The World Series now a distant memory, baseball's Colorado Rockies will likely write the year off as a "club building" season. But in the shadow of the bright purple Coors Field, Denver's Step 13 will count it as a winning season.
Last spring, Bob Coté, who runs the rehab center for about 50 addicts and street people, was named "Skid Row Heretic" by the Denver Post. The weathered former drunk shows off the headline with the glee Ty Cobb might have taken in being called "baseball's meanest player."
But like Cobb, Mr. Coté has the best record out there; he can point to dozens of former clients who sobered up, went to work, and became productive citizens again. Denver's other homeless shelters-and there are plenty of them-despise him. And the feeling is mutual.
"I have no use for the poverty industry," says Mr. Coté, a big man with big hands and an inability to remain motionless. "The poverty industry says that one size fits all; you can take a guy who's been under bridges, drinking, for 20 years, and turn him around in 90 days with baloney sandwiches. But it can't be done. It takes time, it takes accountability, and it takes someone who's willing to be realistic about who the homeless are. They're street predators, not your next-door neighbor."
But Denver is a stubborn city, he knows. The prevailing view of the homeless is seen in the list that is handed out at the shelters and churches, bus stations, and even some liquor stores. It directs people to as many as 18 free meals per day. It specifies and rates the meals: "ham/bol & cheese sand" at the Cathedral of the Immaculate Conception; "good lunch, nice servers" at First Baptist; "fabulous meal and goodies" served by Lighthouse Ministries. It recommends the "top-of-the-line spaghetti supper" at Grant Avenue Methodist, and it warns "be sober" before showing up at the Volunteers of America kitchen.
In fact, Denver is a great place to be flat broke and addicted. There are the Denver Rescue Mission, the Samaritan House, the Central Shelter, the Salvation Army shelter, a shelter at First Baptist Church, the Theodora House for women and children, the Sacred Hearts House, the Lambuth Center, and the Catholic Worker House.
Paradoxically, there's plenty of work to be had in Denver. The economy is booming, and the "help wanted" signs are everywhere. The City Parks Department found itself in a bind last summer because it couldn't find people to fill 100 service jobs paying $7.13 per hour. The local McDonald's restaurants start employees out at better than $8 per hour, including benefits.
The few "real homeless" (Mr. Coté's words) people in Denver are mostly families who come to the city looking for work; they're found sleeping in their cars at rest-stops or campgrounds, not under bridges surrounded by empty booze bottles.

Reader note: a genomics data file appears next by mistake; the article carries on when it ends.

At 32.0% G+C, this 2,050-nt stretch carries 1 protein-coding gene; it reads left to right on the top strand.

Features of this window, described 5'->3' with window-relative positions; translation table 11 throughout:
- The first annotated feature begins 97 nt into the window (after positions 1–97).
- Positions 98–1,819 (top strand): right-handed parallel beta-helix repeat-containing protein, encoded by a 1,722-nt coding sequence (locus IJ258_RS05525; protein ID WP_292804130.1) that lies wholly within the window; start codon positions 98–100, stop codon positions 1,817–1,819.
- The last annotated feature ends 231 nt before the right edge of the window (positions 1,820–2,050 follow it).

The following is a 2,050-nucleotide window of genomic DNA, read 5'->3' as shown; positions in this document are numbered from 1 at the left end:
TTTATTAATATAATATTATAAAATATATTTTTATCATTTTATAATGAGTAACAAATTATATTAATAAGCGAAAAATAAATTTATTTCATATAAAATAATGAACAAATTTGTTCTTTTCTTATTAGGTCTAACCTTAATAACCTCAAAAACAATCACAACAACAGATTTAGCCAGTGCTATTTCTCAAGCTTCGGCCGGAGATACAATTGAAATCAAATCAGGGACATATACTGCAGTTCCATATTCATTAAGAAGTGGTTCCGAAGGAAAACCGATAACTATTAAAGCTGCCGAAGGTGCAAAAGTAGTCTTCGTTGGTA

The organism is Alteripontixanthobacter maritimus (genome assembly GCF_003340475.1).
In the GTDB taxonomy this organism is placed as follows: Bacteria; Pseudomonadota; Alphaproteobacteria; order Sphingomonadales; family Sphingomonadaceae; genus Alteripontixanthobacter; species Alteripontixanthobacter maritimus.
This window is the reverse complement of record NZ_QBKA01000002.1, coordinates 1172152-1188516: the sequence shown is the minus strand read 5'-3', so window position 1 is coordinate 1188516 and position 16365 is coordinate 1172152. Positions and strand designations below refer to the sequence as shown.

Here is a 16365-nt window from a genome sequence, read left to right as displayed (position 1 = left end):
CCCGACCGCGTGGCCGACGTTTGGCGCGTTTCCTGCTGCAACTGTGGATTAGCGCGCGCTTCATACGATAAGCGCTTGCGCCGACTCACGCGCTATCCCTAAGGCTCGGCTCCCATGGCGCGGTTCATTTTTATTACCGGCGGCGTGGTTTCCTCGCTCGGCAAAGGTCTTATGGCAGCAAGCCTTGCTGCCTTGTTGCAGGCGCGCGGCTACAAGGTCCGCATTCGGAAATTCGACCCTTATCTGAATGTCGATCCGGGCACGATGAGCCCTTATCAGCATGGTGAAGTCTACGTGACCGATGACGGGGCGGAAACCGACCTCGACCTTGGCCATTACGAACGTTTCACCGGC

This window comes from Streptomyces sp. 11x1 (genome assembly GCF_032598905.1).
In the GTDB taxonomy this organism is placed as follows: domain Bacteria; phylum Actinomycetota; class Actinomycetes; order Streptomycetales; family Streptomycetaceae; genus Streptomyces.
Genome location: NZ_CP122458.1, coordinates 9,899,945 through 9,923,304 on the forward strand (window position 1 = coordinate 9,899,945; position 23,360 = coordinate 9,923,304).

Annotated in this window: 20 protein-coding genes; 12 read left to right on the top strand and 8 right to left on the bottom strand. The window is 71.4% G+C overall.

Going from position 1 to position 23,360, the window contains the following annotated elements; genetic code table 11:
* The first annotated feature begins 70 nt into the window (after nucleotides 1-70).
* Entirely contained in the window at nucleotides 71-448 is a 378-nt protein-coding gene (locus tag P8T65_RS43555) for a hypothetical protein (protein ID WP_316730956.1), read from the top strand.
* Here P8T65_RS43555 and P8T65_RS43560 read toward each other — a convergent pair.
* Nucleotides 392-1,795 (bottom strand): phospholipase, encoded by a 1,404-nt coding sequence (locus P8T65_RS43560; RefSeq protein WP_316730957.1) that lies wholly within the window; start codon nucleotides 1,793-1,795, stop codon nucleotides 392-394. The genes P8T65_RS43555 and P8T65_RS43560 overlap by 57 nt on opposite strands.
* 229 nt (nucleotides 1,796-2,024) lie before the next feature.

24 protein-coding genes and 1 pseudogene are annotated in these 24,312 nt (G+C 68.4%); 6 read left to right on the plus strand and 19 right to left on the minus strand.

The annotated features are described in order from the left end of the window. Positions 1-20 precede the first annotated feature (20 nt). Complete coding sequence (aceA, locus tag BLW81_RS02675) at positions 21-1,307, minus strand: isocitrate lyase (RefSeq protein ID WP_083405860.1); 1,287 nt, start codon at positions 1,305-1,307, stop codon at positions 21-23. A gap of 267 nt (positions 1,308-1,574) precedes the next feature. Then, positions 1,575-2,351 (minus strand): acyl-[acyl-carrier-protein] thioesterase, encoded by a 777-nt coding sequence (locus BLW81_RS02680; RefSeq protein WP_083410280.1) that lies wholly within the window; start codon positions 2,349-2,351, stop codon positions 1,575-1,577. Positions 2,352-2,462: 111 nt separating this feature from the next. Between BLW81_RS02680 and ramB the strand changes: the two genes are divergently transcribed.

But it's a statement like that which makes Mr. Coté a "heretic."
Denver residents who see the dueling "help wanted" and "will work for food" signs are beginning to listen to Bob Coté. He's becoming a popular guest host on a local AM radio talk show. More and more calls and drop-in visitors are coming to Step 13, which is located in the middle of a block on Larimer Street (Denver's Skid Row), to see what he's doing right. He shows them the bunks-that's where the men start out in his two-year program. If they're serious about quitting "the stuff," they're welcomed with a meal, a bed, and then a job.
A wino (Mr. Coté loves to throw around words like drunk and wino and bum-it further separates him from the homeless advocates) might start work in the recycling center at Step 13. Soon Step 13's "creative envy" kicks in; the "client" (as he's now referred to) sees men who have worked their way upstairs (figuratively and literally) to a better room, a better job, more freedom. That gives them a goal, Mr. Coté says. There are spiritual services (and a new chapel built on the second floor of this converted warehouse) and daily doses of Antabuse (a drug that makes one violently ill if mixed with alcohol). There are random drug tests and rules about picking up after oneself.
When someone wrote obscenities on the bathroom wall, Mr. Coté nailed the door shut for four days. The ACLU complained. But it worked; the bathroom has remained spotless since then.
"I admit that Step 13 doesn't work in theory," Mr. Coté says. "But it works in practice."
It does. On a recent afternoon, a couple of clients decided to fix spaghetti for supper that night; they worked out a shopping list, and one of the men started off for the small grocery store down the block. The other one ran out after him, shouting, "Don't forget to get a fifth of milk!"